Farbod Aprin, Sven Manske, H. Ulrich Hoppe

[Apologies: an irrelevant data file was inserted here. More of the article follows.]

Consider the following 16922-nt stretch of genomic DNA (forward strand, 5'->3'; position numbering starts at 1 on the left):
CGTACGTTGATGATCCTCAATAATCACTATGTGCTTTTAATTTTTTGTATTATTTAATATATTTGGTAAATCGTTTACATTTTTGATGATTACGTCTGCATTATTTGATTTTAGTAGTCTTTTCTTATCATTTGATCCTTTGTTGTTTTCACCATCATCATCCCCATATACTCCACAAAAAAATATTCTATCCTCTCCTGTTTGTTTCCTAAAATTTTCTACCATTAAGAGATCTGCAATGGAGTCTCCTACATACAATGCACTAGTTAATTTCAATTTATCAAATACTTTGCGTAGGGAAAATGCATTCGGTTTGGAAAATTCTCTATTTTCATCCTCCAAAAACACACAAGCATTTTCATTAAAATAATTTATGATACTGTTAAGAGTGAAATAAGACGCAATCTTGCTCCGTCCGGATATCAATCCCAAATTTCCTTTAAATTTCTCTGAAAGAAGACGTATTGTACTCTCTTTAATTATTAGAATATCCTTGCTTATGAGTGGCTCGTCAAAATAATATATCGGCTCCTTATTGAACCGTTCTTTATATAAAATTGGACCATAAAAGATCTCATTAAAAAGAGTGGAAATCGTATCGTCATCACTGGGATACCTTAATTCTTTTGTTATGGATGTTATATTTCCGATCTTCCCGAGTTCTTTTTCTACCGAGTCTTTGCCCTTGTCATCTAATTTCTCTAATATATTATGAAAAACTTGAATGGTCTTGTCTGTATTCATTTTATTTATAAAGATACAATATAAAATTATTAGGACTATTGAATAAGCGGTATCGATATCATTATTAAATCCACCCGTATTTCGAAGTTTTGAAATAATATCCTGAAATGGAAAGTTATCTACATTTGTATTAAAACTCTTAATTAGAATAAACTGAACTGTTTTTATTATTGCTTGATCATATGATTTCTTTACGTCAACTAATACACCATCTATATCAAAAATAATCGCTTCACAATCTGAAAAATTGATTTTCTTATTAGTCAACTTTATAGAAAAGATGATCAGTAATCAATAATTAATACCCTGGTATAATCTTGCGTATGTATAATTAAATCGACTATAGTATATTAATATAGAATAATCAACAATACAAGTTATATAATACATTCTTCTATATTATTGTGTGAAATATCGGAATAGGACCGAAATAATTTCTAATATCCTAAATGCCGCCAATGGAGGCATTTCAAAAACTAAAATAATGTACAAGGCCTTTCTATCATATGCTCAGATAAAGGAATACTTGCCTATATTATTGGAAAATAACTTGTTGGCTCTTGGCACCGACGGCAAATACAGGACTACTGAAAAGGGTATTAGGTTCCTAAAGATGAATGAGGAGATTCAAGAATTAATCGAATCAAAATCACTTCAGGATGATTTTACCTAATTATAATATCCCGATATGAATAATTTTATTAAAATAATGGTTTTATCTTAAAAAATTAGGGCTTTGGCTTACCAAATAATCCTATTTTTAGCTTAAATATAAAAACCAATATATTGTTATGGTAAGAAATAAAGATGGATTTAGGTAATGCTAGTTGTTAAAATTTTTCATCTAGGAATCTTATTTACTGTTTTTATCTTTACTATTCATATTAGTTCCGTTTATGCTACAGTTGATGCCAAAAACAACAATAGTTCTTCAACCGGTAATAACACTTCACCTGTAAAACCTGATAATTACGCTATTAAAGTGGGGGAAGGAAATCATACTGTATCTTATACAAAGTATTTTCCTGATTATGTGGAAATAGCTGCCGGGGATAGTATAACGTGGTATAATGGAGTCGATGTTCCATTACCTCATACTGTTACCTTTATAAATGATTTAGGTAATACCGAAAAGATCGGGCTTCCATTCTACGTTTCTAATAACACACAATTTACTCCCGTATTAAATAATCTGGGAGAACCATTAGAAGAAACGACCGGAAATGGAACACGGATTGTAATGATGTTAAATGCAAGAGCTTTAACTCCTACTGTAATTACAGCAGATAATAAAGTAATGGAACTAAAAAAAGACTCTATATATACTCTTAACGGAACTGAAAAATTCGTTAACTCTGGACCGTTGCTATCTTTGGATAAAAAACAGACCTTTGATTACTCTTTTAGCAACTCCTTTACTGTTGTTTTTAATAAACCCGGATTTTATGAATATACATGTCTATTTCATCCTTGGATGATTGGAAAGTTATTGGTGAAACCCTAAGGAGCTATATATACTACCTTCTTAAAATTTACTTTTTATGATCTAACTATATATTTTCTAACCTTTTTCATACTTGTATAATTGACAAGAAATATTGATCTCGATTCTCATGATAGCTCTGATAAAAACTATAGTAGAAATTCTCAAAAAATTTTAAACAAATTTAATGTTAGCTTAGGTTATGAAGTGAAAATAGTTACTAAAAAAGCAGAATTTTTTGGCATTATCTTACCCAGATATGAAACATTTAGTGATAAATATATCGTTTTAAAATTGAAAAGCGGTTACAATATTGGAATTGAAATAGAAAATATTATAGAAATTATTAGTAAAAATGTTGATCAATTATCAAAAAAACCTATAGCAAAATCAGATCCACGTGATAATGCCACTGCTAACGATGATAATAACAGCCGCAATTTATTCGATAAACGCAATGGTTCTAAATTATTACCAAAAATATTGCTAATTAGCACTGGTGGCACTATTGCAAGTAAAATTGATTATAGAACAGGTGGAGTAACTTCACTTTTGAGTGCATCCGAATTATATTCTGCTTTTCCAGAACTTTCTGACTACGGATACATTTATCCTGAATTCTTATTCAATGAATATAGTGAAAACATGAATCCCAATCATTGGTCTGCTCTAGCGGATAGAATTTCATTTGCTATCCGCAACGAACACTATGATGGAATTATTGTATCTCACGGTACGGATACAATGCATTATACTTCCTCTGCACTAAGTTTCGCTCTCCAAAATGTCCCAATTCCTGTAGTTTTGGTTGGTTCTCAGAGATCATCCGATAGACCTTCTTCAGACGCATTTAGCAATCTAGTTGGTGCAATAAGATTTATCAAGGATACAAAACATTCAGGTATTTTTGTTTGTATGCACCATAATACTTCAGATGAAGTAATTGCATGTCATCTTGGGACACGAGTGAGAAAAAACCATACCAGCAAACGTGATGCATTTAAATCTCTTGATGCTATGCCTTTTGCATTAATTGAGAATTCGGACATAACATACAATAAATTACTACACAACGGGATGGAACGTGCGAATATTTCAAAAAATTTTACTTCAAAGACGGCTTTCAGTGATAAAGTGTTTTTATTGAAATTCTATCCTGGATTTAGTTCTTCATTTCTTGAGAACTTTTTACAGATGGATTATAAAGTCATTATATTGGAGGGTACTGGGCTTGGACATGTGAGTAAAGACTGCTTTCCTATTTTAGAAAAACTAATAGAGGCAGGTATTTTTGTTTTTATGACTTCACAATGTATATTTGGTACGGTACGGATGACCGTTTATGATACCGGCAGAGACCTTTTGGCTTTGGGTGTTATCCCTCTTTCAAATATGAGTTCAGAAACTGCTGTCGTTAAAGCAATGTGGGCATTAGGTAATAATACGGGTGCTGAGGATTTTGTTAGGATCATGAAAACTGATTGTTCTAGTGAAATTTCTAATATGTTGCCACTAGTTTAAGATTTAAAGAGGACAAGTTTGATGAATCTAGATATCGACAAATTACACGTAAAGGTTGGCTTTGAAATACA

Over the last ten years, as the digitalization increased in educational systems, the PDF format has become one of the essential document formats for lecture materials. With consideration of increasing availability of tablets and portable devices for students, web-based and shared annotations of such learning materials gained popularity. Annotating learning material is a method to promote engagement, understanding, and independence for all learners in a shared environment. OER (Open Educational Resources) have the potential to add valuable information and to close the gap between learning materials by automatically linking them. However, current popular web annotation tools for learners, such as Hypothesis and Kami, do not support learners in the discovery of new learning resources based on the context, the metadata and the content of the annotated resource. In this article, we present Salmon, a collaborative web-based annotation system, which dynamically links and recommends learning resources based on an-notations. It facilitates methods of semantic analysis in order to automatically extract relevant content from lecture materials in the form of PDF documents. Salmon categorizes documents automatically in a way that finding similar resources becomes faster for the learners and they can find communities for topics that they are interested in. We evaluated the categorization of learning materials for our application with a gold standard library created from Arxiv.org testing two methods cosine similarity algorithm and greedy string tiling. Results indicate that cosine similarity is a useful method to approximate the similarity between learning materials.